|Sharrer, Mark - FRESHWATER INSTITUTE|
|Summerfelt, Steven - FRESHWATER INSTITUTE|
Submitted to: Aquacultural Engineering
Publication Type: Peer Reviewed Journal
Publication Acceptance Date: May 21, 2007
Publication Date: September 1, 2007
Citation: Sharrer, M.J., Summerfelt, S.T. 2007. Ozonation followed by ultraviolet irradiation provides effective bacteria inactivation in a freshwater recirculating system. Aquacultural Engineering. 37:180-191. Interpretive Summary: Fish culture systems that recirculate water can require an internal disinfection process to control the accumulation of pathogens and other microbial populations. The objective of this work was to determine the levels of bacteria disinfection that can be achieved using ozonation alone or using the cumulative effect of ozonation followed by ultraviolet irradiation. Results indicate that when only ozone was applied, the total heterotrophic bacteria counts and total coliform bacteria counts in the water exiting the contact basin could be reduced but not eliminated. However, when ozonation was followed immediately with a modest dose of ultraviolet irradiation, the bacteria counts were reduced to almost zero. Thus, combining ozone with UV irradiation can be used to provide nearly complete bacteria inactivation within a water recirculating system, which would significantly reduce the risk of spreading fish disease.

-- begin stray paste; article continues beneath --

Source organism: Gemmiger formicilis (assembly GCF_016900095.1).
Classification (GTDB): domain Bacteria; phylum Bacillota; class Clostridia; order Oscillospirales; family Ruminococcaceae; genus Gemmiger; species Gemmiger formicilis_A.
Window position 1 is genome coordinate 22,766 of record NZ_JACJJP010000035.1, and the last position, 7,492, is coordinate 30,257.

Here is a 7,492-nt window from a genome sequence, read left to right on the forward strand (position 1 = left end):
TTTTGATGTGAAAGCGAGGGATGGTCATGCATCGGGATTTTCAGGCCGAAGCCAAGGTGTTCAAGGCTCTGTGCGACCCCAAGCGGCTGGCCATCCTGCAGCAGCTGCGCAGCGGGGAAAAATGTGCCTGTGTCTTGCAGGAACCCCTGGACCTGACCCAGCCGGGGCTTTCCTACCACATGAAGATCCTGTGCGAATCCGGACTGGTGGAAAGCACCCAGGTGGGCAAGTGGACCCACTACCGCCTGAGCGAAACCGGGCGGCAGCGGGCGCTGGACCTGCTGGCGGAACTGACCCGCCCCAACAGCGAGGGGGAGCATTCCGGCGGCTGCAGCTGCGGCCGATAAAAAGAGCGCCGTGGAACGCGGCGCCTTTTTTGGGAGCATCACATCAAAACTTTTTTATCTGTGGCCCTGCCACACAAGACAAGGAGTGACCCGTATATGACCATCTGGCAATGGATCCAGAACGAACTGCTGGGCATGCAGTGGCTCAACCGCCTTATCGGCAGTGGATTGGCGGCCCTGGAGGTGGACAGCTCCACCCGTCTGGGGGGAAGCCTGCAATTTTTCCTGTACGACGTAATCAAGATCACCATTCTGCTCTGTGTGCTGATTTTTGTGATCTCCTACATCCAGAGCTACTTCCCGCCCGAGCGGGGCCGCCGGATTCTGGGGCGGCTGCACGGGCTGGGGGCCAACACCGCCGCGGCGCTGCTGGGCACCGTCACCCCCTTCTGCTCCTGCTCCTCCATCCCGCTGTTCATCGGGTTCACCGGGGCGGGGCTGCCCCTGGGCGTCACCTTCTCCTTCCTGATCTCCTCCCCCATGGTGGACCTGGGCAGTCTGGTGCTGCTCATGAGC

Technical Abstract: Recirculating aquaculture systems may require an internal disinfection process to control population growth of pathogens and heterotrophic bacteria. Ozonation and ultraviolet (UV) irradiation are two technologies that have been used to treat relatively large aquaculture flows, including flows within freshwater systems that recirculate water. The objective of the present study was to evaluate the effectiveness of ozone application alone or ozone application followed by UV irradiation to reduce abundance of heterotrophic and total coliform bacteria in a water reuse system. Results indicate that when only ozone was applied at dosages (defined by the product of the ozone concentration times the mean hydraulic residence time (C*t) ) that ranged from 0.10 to 3.65 min*mg/L,the total heterotrophic bacteria counts and total coliform bacteria counts in the water exiting the contact basin were reduced to, respectively, 3-12 cfu/ml (1.1-1.6 LOG10 reduction) and 2-18 cfu/100 ml (1.9-3.1 LOG10 reduction). Bacteria inactivation appeared to be just as effective at the lowest ozone C*t dosage (i.e., 0.1 mg/L ozone after a 1 min contact time) as at the highest ozone C*t dosage (i.e., 0.2 mg/L ozone after a 16.6 min contact time). As with our previous research on UV inactivation of bacteria, we hypothesize that the recirculating system provided a selection process that favors bacteria that embed within particulate matter or that form bacterial aggregates that provides shielding from oxidation. However, when ozonation was followed by UV irradiation, the total heterotrophic bacteria counts and total coliform bacteria counts in the water exiting the UV irradiation unit were reduced to, respectively, 0-4 cfu/ml (1.6-2.7 LOG10 reduction) and 0-3 cfu/100 ml (2.5-4.3 LOG10 reduction). Thus, combining ozone dosages of only 0.1-0.2 min-mg/L with a UV irradiation dosage of approximately 50 mJ/cm2 would consistently reduce bacteria counts to near zero. These findings were orders of magnitude lower than the bacteria counts measured in the system when it was operated without disinfection or with UV irradiation alone. These findings indicate that combining ozonation and UV irradiation can effectively disinfect recirculating water before it returns to the fish culture tank(s).